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19 October 2016 Methane distributions and transports in the nocturnal boundary layer at a rural station
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To investigate the methane distributions and transports, the role of related atmospheric processes by determination of vertical profiles of wind, turbulence, temperature and humidity as well as nocturnal boundary layer (NBL) height and the quantification of methane emissions at local and plot scale the so-called ScaleX-campaign was performed in a pre-alpine observatory in Southern Germany from 01 June until 31 July 2015. The following measurements from the ground up to the free troposphere were performed: layering of the atmosphere by a ceilometer (Vaisala CL51); temperature, wind, turbulence profiles from 50 m up to 500 m by a Radio-Acoustic Sounding System (RASS, Metek GmbH); temperature, humidity profiles in situ by a hexacopter; methane farm emissions by two open-path laser spectrometers (Boreal GasFinder2); methane concentrations in situ (Los Gatos DLT-100) with tubes in 0.3 m agl and 5 sampling heads; and methane soil emissions by a big chamber (10 m length, 2.60 m width, up to 0.61 m height) with a plastic cover. The methane concentrations near the surface show a daily variation with a maximum and a frequent double-peak structure during night-time. Analysis of the variation of the nocturnal methane concentration together with the hexacopter and RASS data indicates that the first peak in the nocturnal methane concentration is probably due to local cooling and stabilization which keeps the methane emissions from the soil near the ground. The second peak seems to be due to advection of methane-enriched air which had formed in the environment of the nearby farm yards. These dairy farm emissions were determined by up-wind and down-wind open-path concentration measurements, turbulence data from an EC station nearby and Backward Lagrangian Simulation (WindTrax software). The methane fluxes at plot scale (big chamber) are characterized by emissions at water saturated grassland patches, by an exponential decrease of these emissions during grassland drying, and by an uptake of methane at dry grassland. Highest methane concentrations are found with lowest NBL heights which were determined from the ceilometer monitoring (correlation coefficient 0.56).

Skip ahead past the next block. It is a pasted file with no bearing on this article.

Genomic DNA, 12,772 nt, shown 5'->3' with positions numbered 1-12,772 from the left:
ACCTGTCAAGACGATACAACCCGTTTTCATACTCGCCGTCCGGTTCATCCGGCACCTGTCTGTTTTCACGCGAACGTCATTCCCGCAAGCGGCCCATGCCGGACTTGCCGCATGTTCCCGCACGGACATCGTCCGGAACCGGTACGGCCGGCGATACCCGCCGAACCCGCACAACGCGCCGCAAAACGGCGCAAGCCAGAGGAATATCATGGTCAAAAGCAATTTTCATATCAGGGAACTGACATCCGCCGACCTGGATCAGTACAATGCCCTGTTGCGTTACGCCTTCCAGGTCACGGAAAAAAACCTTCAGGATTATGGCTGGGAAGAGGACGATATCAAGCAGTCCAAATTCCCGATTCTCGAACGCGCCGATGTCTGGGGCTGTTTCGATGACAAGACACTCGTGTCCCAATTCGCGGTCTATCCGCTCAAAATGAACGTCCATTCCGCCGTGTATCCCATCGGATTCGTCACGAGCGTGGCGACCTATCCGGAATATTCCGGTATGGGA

Conference Presentation
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Klaus Schäfer, Matthias Zeeman, Caroline Brosy, Christoph Münkel, Benjamin Fersch, Matthias Mauder, and Stefan Emeis "Methane distributions and transports in the nocturnal boundary layer at a rural station", Proc. SPIE 10001, Remote Sensing of Clouds and the Atmosphere XXI, 1000103 (19 October 2016);

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